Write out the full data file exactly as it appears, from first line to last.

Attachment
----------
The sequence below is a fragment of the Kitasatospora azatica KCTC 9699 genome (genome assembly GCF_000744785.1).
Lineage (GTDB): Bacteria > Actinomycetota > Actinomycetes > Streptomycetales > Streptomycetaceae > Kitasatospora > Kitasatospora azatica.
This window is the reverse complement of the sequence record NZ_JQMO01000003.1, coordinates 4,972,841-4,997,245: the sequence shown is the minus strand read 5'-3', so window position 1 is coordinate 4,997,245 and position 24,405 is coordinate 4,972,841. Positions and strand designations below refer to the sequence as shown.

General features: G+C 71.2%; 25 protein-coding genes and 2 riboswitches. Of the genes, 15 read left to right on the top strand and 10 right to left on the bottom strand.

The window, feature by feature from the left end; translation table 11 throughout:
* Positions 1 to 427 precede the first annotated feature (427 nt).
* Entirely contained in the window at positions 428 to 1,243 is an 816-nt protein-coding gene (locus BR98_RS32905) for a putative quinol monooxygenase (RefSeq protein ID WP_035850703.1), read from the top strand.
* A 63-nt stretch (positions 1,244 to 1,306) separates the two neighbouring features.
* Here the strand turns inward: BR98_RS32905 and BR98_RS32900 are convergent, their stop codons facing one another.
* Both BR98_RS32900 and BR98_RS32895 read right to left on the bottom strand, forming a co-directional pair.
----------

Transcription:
The sequence below is a fragment of the Kitasatospora azatica KCTC 9699 genome (genome assembly GCF_000744785.1).
Lineage (GTDB): Bacteria > Actinomycetota > Actinomycetes > Streptomycetales > Streptomycetaceae > Kitasatospora > Kitasatospora azatica.
This window is the reverse complement of the sequence record NZ_JQMO01000003.1, coordinates 4,972,841-4,997,245: the sequence shown is the minus strand read 5'-3', so window position 1 is coordinate 4,997,245 and position 24,405 is coordinate 4,972,841. Positions and strand designations below refer to the sequence as shown.

General features: G+C 71.2%; 25 protein-coding genes and 2 riboswitches. Of the genes, 15 read left to right on the top strand and 10 right to left on the bottom strand.

The window, feature by feature from the left end; translation table 11 throughout:
* Positions 1 to 427 precede the first annotated feature (427 nt).
* Entirely contained in the window at positions 428 to 1,243 is an 816-nt protein-coding gene (locus BR98_RS32905) for a putative quinol monooxygenase (RefSeq protein ID WP_035850703.1), read from the top strand.
* A 63-nt stretch (positions 1,244 to 1,306) separates the two neighbouring features.
* Here the strand turns inward: BR98_RS32905 and BR98_RS32900 are convergent, their stop codons facing one another.
* Both BR98_RS32900 and BR98_RS32895 read right to left on the bottom strand, forming a co-directional pair.